The appearance of a high-tech video recording device on a stop sign along Middle Road in Bayport is part of a Suffolk County project in which 200 to 250 such cameras are being installed countywide in the next two weeks, according to the Suffolk County traffic division within the county's Department of Public Works and the equipment manufacturer.
Miovision, a six-year-old Canadian company, told Patch the Middle Road camera was installed sometime this past Tuesday to monitor “turning movements” during high traffic volume periods — from 9 a.m. to 11 a.m.; and 4 p.m. to 6 p.m. — for a 24-hour period, at the four-way stop of McConnell Avenue and Seaman Avenue. The device was removed Thursday.
The technology is recording vehicle-turning movements and vehicle classifications, plus pedestrians and bicyclists, according to Moivision. The data is captured on the black box device and then uploaded on-line to the company. A data report is then provided to the customer.
The Suffolk County camera project is not capturing facial images or license plate data, according to the company, though the company's technology does provide License Plate Recognition Studies.
In relation to the license plate capabilities, Miovision told Patch the technology is used to determine how long a vehicle takes to travel from one point to another and the license plates at those two locations can be correlated to understand how long a vehicle takes to get from one point to another.
"This is used to measure the effectiveness of a roadway and can be used to determine where improvement/changes need to be made and/or to measure the impact that a change has made," said a marketing spokesperson, adding that Miovision equipment is not used for enforcement or to correlate with any individual.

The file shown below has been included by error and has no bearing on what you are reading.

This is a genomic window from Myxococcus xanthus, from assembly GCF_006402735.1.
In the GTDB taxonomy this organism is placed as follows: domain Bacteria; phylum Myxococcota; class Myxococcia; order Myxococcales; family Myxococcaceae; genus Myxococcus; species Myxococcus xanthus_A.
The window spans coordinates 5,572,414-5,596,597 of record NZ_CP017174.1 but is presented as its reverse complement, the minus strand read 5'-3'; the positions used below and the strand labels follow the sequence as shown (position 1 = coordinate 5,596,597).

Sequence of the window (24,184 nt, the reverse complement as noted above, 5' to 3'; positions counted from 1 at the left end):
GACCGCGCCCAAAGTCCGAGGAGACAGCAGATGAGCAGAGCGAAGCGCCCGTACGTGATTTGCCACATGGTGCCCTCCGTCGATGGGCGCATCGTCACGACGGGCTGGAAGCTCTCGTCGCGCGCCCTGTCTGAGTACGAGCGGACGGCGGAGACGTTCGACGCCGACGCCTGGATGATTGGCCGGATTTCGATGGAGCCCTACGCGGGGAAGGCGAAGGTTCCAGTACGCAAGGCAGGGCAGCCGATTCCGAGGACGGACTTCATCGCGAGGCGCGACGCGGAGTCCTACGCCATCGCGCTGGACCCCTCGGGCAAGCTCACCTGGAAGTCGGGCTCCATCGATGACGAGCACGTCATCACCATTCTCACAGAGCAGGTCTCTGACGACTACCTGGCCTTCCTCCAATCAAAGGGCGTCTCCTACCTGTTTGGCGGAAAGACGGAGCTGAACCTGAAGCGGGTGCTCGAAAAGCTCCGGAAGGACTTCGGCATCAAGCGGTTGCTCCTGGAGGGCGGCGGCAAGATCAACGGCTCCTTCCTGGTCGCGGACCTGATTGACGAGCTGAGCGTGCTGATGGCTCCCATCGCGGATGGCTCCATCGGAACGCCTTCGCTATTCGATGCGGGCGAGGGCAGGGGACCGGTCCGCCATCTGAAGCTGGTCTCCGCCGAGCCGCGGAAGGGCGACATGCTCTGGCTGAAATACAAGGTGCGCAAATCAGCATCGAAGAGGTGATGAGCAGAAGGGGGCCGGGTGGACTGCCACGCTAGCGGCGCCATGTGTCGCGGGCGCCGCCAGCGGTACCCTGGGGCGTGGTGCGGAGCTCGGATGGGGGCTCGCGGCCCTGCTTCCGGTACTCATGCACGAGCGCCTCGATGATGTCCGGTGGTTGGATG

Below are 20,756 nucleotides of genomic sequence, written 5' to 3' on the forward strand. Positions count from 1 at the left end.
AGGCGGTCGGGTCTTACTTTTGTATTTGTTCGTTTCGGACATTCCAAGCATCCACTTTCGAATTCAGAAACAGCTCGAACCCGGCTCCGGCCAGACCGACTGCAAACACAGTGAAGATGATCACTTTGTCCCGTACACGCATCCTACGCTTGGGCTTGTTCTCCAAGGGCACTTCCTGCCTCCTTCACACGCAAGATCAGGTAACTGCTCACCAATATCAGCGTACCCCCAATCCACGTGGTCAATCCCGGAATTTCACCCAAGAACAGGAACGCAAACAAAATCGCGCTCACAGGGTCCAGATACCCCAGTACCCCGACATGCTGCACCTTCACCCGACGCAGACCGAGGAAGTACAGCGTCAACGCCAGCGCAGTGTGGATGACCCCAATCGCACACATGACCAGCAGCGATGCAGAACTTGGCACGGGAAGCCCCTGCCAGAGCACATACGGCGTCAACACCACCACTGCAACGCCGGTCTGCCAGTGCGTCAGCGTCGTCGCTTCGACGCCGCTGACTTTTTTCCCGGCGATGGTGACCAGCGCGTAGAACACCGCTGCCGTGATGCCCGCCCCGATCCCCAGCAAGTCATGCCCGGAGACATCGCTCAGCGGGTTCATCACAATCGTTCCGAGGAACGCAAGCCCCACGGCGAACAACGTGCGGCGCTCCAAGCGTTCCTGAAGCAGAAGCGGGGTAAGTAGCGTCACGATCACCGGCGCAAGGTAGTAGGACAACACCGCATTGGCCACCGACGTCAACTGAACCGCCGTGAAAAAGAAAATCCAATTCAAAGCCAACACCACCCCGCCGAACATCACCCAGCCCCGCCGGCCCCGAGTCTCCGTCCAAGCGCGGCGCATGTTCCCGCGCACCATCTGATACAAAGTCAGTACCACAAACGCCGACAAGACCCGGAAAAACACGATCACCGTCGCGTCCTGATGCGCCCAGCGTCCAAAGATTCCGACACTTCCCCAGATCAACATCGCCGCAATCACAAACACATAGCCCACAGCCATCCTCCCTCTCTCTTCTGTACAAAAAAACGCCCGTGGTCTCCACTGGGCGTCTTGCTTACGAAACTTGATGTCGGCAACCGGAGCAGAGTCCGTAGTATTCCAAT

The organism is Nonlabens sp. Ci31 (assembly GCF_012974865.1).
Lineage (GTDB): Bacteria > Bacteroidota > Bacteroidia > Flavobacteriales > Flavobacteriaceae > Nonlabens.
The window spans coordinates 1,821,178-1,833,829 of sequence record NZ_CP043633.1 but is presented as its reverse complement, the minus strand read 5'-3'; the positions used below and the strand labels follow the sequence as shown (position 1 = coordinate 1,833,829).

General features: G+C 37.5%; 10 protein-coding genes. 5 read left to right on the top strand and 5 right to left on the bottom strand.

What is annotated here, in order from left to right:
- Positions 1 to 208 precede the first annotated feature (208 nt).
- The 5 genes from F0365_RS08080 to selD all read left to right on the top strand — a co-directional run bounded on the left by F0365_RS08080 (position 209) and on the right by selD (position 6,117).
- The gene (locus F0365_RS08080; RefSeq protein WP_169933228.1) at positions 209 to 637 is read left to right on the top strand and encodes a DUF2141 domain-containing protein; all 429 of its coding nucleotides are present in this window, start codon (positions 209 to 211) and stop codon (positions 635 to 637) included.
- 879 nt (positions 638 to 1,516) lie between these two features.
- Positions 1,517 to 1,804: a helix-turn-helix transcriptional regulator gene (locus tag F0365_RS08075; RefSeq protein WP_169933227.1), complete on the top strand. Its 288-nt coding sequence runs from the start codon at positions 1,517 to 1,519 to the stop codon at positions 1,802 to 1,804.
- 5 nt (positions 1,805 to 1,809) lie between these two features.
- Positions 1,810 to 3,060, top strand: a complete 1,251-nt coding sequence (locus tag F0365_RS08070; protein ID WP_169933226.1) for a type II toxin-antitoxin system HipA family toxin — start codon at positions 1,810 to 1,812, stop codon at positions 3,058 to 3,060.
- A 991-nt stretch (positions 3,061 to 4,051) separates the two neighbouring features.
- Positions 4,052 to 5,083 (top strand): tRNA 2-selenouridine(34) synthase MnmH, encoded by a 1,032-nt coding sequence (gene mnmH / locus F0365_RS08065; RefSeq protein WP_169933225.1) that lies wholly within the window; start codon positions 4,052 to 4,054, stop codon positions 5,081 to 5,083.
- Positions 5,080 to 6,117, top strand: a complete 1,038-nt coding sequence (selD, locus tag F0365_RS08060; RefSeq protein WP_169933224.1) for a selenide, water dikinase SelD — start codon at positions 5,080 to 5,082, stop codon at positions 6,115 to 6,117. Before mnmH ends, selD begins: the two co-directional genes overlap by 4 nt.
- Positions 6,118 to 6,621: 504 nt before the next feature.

The county used cameras are recording vehicle behavior data, such as how many cars que up at stop signs and intersections and records the flow of traffic, as well, said the vendor.
According to a county traffic division official, the monitoring is routine assessment and review work conducted by the county every two to five years.
The county contracts the work to an outside vendor. In the past the vendor used human monitors, people sitting at intersections, to record the data. This time it contracted with Miovision.
Such data, according to Miovision, is often used for determining the need for new traffic signage, new signal placement and retiming of in-use traffic lights.
Initially the Suffolk County traffic safety department told Patch the device was not installed by the traffic department. The department later determined the vendor has changed its data collection approach to use the device.
This story was updated to reflect clarification of the traffic monitoring effort following more information from county officials and the vendor Miovision.